This Survival Guide has been designed to provide the unexpected public library director with professionally-curated resources that lead to success and to identify tutorials and expert advice on specific topics, duties, and tasks involved in running a public library, including:
|If you are in doubt about how to get started in your new role, please follow the steps listed below, and we will be happy to assist you!|
If your library director were to depart or become incapacitated with little or no warning, how would the new (or interim) director learn to run the library? You never know what might happen tomorrow, so it is critical to the library’s continued well-being to leave a Transition Notebook. When the library's director moves on, or when the unforeseen happens, the library's staff and board will need this information as well.
If your predecessors have not left you a Transition Notebook, the perfect time to start one for your library is right now. Just fill it in as you learn! Please follow the link for more information.
The Idaho Commission for Libraries employs two Area Field Consultants who area available to answer your questions concerning library development, operations, and support, including library law, open meetings law, trustee issues and orientation, policy formation, best practices for public libraries, serving the underserved, strategic planning, succession planning, and library district formation. If you are uncertain which Area Field Consultant to contact, you can click on the link below to find out which consultant works primarily with your part of the state.
If we are busy assisting another library when you call, please leave a voicemail message and we will get back to you ASAP!
Who is my area field consultant? Find Out Here.
The Idaho Commission for Libraries (ICfL) makes many of its announcements via LibIdaho, so you will want to subscribe to this e-mail discussion list as soon as you can.
LibIdaho is intended for people interested in all aspects of libraries and librarianship in Idaho. Membership is not limited to librarians, Idaho residents, or ILA members, but the list will probably be of greatest interest and value to those who are working in libraries in Idaho. LibIdaho is provided by the Idaho Library Association (ILA). The ILA welcomes respectful discussion of professional issues. You can learn more about LibIdaho here.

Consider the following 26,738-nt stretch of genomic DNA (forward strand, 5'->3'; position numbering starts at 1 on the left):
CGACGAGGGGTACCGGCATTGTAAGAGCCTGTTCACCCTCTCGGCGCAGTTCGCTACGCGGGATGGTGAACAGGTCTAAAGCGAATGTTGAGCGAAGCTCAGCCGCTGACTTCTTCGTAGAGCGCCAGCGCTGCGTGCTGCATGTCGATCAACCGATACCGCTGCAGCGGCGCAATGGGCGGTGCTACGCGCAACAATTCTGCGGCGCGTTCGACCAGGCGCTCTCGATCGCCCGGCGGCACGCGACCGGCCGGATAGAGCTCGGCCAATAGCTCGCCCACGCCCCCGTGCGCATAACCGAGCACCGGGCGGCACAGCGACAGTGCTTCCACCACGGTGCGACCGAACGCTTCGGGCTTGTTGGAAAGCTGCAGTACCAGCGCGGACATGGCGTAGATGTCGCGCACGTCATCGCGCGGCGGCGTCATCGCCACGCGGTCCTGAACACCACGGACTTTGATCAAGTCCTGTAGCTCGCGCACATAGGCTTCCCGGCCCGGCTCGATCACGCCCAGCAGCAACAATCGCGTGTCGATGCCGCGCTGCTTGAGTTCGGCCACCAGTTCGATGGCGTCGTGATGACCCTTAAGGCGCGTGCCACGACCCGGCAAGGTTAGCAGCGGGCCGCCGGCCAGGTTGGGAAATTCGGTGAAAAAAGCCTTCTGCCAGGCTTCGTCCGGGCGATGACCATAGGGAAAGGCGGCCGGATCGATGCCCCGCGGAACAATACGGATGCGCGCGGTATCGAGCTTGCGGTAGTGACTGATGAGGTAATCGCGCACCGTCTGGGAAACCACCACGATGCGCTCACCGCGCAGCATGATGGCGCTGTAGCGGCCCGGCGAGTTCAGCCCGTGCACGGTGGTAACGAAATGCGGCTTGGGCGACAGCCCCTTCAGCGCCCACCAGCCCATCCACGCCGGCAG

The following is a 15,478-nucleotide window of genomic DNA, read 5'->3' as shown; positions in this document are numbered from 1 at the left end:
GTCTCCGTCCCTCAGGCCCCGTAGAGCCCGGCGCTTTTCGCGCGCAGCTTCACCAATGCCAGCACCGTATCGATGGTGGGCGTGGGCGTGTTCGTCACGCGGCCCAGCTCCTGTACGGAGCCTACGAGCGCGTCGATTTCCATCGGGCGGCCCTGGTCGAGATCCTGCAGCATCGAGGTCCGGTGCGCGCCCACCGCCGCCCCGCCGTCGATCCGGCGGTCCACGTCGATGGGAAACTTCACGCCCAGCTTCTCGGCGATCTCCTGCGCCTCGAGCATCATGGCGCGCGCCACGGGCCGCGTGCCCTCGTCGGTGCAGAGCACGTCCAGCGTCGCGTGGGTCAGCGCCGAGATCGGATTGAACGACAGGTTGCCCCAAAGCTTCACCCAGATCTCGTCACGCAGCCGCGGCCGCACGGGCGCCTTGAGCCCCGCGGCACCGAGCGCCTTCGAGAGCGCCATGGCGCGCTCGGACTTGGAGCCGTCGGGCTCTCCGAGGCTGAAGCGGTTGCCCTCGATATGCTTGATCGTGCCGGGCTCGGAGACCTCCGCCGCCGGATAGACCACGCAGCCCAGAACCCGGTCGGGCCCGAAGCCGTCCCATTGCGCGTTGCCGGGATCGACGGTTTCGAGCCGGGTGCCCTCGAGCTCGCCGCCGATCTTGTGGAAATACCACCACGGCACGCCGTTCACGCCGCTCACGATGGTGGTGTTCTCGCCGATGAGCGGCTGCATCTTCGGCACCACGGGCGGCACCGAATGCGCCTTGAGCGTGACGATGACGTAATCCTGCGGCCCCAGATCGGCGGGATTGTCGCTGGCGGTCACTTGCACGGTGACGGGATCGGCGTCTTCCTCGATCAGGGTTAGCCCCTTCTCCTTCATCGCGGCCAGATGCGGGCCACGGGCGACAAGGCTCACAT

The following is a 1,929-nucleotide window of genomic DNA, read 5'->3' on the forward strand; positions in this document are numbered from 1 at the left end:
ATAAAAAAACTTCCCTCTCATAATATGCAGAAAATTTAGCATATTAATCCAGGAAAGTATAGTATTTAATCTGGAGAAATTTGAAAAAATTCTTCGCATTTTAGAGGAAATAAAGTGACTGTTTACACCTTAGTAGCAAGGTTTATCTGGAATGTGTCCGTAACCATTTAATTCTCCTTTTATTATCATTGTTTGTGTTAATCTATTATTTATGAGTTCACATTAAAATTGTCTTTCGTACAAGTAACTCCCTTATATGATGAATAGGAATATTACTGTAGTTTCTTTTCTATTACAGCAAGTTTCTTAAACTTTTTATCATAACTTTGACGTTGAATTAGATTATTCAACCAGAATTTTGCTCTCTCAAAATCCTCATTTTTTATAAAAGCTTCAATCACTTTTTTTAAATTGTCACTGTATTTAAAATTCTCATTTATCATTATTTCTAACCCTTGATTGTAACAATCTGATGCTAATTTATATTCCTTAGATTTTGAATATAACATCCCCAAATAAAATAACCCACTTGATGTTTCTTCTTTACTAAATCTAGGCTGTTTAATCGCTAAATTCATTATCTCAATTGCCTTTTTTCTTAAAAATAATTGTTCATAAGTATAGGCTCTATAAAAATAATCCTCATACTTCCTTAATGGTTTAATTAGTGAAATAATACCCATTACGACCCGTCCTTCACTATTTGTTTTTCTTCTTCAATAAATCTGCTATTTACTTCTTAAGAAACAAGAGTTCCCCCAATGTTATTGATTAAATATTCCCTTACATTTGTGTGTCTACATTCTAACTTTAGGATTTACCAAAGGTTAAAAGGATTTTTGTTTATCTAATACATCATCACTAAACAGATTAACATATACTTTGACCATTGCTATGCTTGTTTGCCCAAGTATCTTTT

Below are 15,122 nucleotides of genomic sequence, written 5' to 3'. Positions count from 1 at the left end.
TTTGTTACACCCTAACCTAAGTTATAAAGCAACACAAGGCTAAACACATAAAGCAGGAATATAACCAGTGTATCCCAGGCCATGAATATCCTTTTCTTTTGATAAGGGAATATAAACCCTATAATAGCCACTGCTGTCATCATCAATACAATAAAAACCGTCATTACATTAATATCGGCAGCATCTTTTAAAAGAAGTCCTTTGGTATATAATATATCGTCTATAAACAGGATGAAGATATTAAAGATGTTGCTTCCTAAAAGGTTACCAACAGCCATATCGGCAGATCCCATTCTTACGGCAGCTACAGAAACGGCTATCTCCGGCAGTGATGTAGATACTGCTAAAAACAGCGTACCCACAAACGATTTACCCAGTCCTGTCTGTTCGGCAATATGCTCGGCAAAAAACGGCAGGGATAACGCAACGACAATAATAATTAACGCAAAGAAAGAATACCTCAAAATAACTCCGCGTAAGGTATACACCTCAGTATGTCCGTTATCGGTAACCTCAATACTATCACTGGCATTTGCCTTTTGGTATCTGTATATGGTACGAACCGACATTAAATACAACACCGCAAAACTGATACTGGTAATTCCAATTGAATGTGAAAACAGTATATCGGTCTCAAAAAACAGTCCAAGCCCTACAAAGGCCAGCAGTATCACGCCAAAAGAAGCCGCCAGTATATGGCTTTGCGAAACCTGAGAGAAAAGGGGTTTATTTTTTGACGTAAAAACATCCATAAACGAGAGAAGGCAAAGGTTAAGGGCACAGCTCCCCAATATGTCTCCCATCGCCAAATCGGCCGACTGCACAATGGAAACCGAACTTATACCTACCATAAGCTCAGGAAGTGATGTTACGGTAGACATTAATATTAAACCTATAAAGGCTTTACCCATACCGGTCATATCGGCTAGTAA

The Online Dictionary for Library and Information Science (ODLIS) by Joan M. Reitz is a comprehensive and reliable English-language resource for terminology used in all types of libraries.
Library folk tend to use a lot of abbreviations, acronyms, initialisms, and professional jargon, so this dictionary will come in handy as you learn the ropes. You may wish to bookmark it on your browser.
Nobody expects you to learn everything all at once. You can refer back to this evergreen advice as often as you need to.
III. Resource Sharing
VII. Additional Topics
Courses that form the core of a librarian's training.
Provides basic library knowledge and skills for staff with no formal library education. There are three ABLE sequences, provided free of charge by the ICfL.
Upon completing all three sequences of the ABLE program, any learner may request an electronic program completion certificate from the Idaho Commission for Libraries.
Library Learning Online (formerly SABLE)
Offers self-paced learning to expand the knowledge and skills of library staff on topics for today's libraries. There are currently two LLO sequences, provided free of charge by the ICfL.
Whether you are new to the public library director role or are considering becoming a public library director in the future, this series will introduce you to the many and unique facets of public library directorship. This series of four on-demand recordings provides a broad overview that both informs and inspires. Click on the links to begin the presentations, and return to this resource as often as you like to complete the series.
Provided free of charge by Chief Officers of State Library Agencies (COSLA).